“I was angry because my whole generation didn’t know about this.”

in belittlement Blue jeans Director Georgia Oakley shows how a high school teacher in 1988 England struggles with anti-gay legislation. “I was angry because my entire generation didn’t know about this.”

Joost Brurin Hotinga

On May 24, 1988, Section 28 of the Local Government Act came into force in the United Kingdom. This clause in the Municipal Commitments to School Facility Ordinances prohibits “the intentional promotion of homosexuality” and “the teaching of homosexuality as a potential family relationship”.

It was anti-gay legislation in a roundabout way, introduced by Margaret Thatcher’s conservative government. The law remained in effect until November 2003, but after a storm of protest over its implementation, it was largely invisible to the general public. After the repeal, Section 28 was quickly and easily forgotten.

With her first feature film Blue jeans Director Georgia Oakley, 35, wants to save the law from oblivion. The film is set around the introduction of Section 28 in 1988 and revolves around lesbian high school teacher Jane (Rosie McEwen). A new law forces her to build a high wall between her private life and her work — a wall that gets punched when she encounters student Lois (Lucy Halliday) at a gay bar.

The grim culture of silence

Oakley said at the Venice Film Festival, where Blue jeans It premiered last year and won the Audience Award in the Giornate degli Autori side-show. Only a few years ago I discovered the existence of this law. That’s why I wanted to make the movie. I was angry because my entire generation didn’t know about this. This should not be forgotten.”

Oakley herself is gay and upon learning of Section 28’s existence, all sorts of puzzle pieces from her childhood fell into place. “When I think about my school days, there were no openly gay teachers and no students who came out. There was a very dark culture of silence. That’s what the movie shows, too.”

For a long time, that worked, Oakley says. She knows this from her own experience and saw it in her own generation. “Many women I know have come out much later than they would like. This is a direct consequence of this law. I know a lot of women around my age who only came out in their 20s, not as teenagers, when they already knew they were gay.”

Director Georgia Oakley.Image Thomas Lunis/Getty Images

After Louis and Jean spot each other in this bar, they discover something about each other that throws school life over the edge for both of them. “Now that Jane knows Lois knows she’s a lesbian, she can no longer go about her job with an open mind,” Oakley explains. “Every time she touches a female student she is very self-conscious about it. In the build-up to the film, people often ask us if Jean and Louis are sexually attracted to each other. But that is not what the film is about. It is about a different kind of energy between them, which comes from perception Excessive how the other person perceives you.”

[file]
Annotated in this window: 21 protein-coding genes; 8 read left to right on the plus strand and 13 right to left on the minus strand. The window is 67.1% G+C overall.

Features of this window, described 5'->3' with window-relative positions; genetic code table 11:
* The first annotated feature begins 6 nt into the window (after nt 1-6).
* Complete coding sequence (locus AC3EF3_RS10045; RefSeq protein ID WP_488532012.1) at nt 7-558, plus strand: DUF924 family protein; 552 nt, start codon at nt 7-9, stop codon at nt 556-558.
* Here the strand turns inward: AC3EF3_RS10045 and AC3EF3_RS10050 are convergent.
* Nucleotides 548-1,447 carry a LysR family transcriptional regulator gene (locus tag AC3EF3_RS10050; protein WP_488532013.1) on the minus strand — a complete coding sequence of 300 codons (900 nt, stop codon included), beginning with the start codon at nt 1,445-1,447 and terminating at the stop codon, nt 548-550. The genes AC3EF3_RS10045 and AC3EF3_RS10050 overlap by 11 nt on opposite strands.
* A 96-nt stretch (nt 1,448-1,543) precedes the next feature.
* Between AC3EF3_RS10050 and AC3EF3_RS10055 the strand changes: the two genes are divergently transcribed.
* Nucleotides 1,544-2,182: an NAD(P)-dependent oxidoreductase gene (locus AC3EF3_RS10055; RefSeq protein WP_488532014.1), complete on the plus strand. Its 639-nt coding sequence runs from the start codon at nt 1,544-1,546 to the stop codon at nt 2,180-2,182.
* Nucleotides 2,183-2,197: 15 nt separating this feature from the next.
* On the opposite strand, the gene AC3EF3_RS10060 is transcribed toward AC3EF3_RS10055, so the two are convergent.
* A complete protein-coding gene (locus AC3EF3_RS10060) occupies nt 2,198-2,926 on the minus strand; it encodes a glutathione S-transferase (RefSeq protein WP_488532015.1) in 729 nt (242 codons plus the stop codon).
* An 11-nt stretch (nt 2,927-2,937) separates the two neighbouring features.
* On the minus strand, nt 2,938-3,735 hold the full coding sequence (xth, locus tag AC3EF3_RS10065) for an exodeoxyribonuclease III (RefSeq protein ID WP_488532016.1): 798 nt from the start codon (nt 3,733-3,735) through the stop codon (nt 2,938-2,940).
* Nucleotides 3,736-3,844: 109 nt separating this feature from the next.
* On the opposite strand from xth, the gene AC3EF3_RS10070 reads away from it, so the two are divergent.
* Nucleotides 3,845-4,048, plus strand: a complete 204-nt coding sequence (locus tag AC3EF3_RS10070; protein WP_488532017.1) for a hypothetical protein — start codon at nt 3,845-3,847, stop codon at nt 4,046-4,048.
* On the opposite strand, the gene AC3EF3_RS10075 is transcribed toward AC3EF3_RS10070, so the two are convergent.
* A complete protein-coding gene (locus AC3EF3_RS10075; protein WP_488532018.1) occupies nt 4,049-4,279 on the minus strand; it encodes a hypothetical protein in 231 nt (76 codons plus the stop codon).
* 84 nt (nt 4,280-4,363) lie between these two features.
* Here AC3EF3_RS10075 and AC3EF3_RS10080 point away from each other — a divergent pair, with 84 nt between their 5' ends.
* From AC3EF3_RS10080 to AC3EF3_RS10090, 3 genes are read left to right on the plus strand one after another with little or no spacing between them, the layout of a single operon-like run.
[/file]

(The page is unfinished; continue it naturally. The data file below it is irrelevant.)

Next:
Isolation and togetherness

While Section 28 hindered students like Lewis from developing their sexual identities, the law often meant a kind of isolation for gay teachers—and not just in school, where they had to hide parts of themselves. Blue jeans It shows how upset some of Jan’s gay friends are that she hasn’t spoken up.

“In researching the film, we spoke to many activists, the women who took to the streets to protest Section 28,” Oakley said. As a result, they also had all kinds of positive memories of that period; It was a moment of togetherness in the queer community. But the teachers were there. They couldn’t go to demonstrations, they couldn’t wave banners because everything was filmed and if they were seen their jobs would be on the line.”

Blue jeans It also shows how Section 28 can in some cases have the opposite effect than intended. While the law was designed to force homosexuals to conceal their orientation, it unleashes activity in Jean that she previously felt no need for.

Jin is not active at the beginning of the movie. For example, she said to her friend Viv, “Not everything is political.” I wanted to make a movie about a woman who just wants to live a very ordinary life — an ordinary job, an ordinary house, a normal relationship with her family. But this made it impossible. You can’t be in two worlds at the same time.”

A staged version of reality

Georgia Oakley was born in July 1988, two months after Section 28 was introduced. So she had to do extensive research to conjure up the right atmosphere, even though the facts weren’t necessarily sacrosanct. “There were some things that I thought it was really important to recreate very accurately, like if we had shot a documentary back then. The communal showers in the school gym, for example — nowadays there are individual booths. But for the movie As a whole, I wasn’t looking for a very realistic style. Rather a somewhat staged version of reality. We also gave ourselves a lot of artistic liberty in this. For example, the korfball costumes worn by the schoolgirls are made of pink and blue silk – I’ve played korfball myself after Not too long ago, it just looked really different. The movie had to feel almost like the ’80s, but I also wanted it to have something timeless about it.”

Blue jeans

direction Georgia Oakley
to Rosie McQueen, Lucy Halliday
to see Cinecenter, FC Hyena, Filmhallen, Tuschinski, Het Ketelhuis, The Movies, Rialto, Studio / K

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